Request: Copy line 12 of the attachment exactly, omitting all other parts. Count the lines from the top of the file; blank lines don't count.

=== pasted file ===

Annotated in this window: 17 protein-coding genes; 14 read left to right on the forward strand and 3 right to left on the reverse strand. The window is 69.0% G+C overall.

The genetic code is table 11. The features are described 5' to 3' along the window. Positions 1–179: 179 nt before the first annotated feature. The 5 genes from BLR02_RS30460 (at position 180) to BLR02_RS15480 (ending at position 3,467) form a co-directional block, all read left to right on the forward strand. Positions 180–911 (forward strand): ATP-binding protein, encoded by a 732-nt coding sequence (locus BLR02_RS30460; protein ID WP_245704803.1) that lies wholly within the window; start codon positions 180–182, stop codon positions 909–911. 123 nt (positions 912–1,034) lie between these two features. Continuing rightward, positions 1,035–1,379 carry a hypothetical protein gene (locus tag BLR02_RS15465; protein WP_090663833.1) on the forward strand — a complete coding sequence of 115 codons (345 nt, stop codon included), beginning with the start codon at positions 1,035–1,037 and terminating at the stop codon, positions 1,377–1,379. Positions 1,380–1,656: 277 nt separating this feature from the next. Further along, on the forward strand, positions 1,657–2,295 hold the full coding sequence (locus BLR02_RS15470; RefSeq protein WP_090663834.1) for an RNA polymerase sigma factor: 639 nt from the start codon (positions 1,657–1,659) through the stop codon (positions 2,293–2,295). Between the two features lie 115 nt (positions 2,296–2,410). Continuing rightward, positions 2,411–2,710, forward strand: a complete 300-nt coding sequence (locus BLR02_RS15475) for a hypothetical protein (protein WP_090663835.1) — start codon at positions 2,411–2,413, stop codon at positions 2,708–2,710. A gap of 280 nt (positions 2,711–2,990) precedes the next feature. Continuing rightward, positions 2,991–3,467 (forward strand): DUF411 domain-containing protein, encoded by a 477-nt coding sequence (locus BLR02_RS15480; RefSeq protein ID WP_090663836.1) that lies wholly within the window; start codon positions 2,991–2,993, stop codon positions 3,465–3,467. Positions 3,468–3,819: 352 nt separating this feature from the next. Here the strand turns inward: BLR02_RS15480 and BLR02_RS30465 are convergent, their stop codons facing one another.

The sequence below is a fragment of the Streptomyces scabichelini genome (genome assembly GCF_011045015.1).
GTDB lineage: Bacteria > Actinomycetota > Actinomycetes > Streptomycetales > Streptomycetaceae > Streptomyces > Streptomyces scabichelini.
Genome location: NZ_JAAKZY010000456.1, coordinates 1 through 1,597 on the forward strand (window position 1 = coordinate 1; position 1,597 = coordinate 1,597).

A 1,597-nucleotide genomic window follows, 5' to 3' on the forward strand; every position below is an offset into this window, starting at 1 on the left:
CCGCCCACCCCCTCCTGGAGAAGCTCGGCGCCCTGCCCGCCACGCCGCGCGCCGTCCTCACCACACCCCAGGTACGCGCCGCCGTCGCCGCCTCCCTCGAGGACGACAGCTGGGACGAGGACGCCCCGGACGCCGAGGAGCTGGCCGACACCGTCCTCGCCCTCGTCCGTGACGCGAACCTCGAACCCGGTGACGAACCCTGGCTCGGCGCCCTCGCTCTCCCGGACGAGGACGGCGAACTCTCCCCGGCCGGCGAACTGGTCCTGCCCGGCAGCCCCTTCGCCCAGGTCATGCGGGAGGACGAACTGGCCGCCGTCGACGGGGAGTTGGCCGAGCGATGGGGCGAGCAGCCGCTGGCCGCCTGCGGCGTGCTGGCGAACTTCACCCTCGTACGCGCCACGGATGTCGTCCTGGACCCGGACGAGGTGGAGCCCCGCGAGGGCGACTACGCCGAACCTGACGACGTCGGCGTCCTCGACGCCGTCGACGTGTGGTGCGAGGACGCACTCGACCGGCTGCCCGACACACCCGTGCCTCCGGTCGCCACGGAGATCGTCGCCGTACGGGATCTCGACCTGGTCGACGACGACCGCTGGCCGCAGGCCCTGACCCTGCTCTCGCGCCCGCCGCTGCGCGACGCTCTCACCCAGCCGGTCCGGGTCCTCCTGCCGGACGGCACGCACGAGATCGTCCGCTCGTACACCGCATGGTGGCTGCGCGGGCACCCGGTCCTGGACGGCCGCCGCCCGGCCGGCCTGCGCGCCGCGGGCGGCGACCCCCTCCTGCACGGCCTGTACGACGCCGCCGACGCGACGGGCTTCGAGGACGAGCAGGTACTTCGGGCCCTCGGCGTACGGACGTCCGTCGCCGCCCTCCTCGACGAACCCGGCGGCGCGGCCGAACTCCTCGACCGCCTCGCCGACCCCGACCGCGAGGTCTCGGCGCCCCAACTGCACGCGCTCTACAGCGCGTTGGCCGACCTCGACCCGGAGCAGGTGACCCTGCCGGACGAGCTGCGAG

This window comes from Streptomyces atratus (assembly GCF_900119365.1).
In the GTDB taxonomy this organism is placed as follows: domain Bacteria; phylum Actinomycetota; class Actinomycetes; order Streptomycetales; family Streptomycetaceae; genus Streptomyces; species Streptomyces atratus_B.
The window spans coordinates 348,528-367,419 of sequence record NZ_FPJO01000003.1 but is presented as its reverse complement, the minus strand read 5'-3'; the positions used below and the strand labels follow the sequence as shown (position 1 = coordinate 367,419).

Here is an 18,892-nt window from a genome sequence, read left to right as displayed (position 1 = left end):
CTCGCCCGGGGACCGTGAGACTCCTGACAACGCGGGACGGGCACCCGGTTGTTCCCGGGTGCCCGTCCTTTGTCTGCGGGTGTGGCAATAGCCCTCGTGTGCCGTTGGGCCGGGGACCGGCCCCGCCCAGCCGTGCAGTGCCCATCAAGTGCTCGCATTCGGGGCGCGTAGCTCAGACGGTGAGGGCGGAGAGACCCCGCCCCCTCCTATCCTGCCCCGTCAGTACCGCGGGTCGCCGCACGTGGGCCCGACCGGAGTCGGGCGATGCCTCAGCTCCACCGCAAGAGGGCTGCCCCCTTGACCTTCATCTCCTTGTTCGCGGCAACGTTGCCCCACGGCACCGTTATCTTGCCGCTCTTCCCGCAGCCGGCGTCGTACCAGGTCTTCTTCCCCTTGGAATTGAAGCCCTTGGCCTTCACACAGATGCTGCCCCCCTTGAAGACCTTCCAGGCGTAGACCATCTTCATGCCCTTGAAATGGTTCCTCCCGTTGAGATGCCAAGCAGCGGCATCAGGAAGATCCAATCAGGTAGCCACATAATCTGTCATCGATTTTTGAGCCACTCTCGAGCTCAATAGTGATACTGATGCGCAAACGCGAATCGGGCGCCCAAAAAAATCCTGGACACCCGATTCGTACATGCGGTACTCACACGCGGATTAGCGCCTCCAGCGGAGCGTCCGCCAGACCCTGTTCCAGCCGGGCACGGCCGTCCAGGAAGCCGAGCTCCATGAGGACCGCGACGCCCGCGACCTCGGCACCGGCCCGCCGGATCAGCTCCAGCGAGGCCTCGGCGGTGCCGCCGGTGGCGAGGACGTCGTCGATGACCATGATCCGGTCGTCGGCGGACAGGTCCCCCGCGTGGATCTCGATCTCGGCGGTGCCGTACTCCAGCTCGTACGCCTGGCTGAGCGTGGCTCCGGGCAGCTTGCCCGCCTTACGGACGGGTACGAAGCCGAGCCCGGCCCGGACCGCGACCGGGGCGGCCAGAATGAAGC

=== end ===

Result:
CTCGCCCGGGGACCGTGAGACTCCTGACAACGCGGGACGGGCACCCGGTTGTTCCCGGGTGCCCGTCCTTTGTCTGCGGGTGTGGCAATAGCCCTCGTGTGCCGTTGGGCCGGGGACCGGCCCCGCCCAGCCGTGCAGTGCCCATCAAGTGCTCGCATTCGGGGCGCGTAGCTCAGACGGTGAGGGCGGAGAGACCCCGCCCCCTCCTATCCTGCCCCGTCAGTACCGCGGGTCGCCGCACGTGGGCCCGACCGGAGTCGGGCGATGCCTCAGCTCCACCGCAAGAGGGCTGCCCCCTTGACCTTCATCTCCTTGTTCGCGGCAACGTTGCCCCACGGCACCGTTATCTTGCCGCTCTTCCCGCAGCCGGCGTCGTACCAGGTCTTCTTCCCCTTGGAATTGAAGCCCTTGGCCTTCACACAGATGCTGCCCCCCTTGAAGACCTTCCAGGCGTAGACCATCTTCATGCCCTTGAAATGGTTCCTCCCGTTGAGATGCCAAGCAGCGGCATCAGGAAGATCCAATCAGGTAGCCACATAATCTGTCATCGATTTTTGAGCCACTCTCGAGCTCAATAGTGATACTGATGCGCAAACGCGAATCGGGCGCCCAAAAAAATCCTGGACACCCGATTCGTACATGCGGTACTCACACGCGGATTAGCGCCTCCAGCGGAGCGTCCGCCAGACCCTGTTCCAGCCGGGCACGGCCGTCCAGGAAGCCGAGCTCCATGAGGACCGCGACGCCCGCGACCTCGGCACCGGCCCGCCGGATCAGCTCCAGCGAGGCCTCGGCGGTGCCGCCGGTGGCGAGGACGTCGTCGATGACCATGATCCGGTCGTCGGCGGACAGGTCCCCCGCGTGGATCTCGATCTCGGCGGTGCCGTACTCCAGCTCGTACGCCTGGCTGAGCGTGGCTCCGGGCAGCTTGCCCGCCTTACGGACGGGTACGAAGCCGAGCCCGGCCCGGACCGCGACCGGGGCGGCCAGAATGAAGC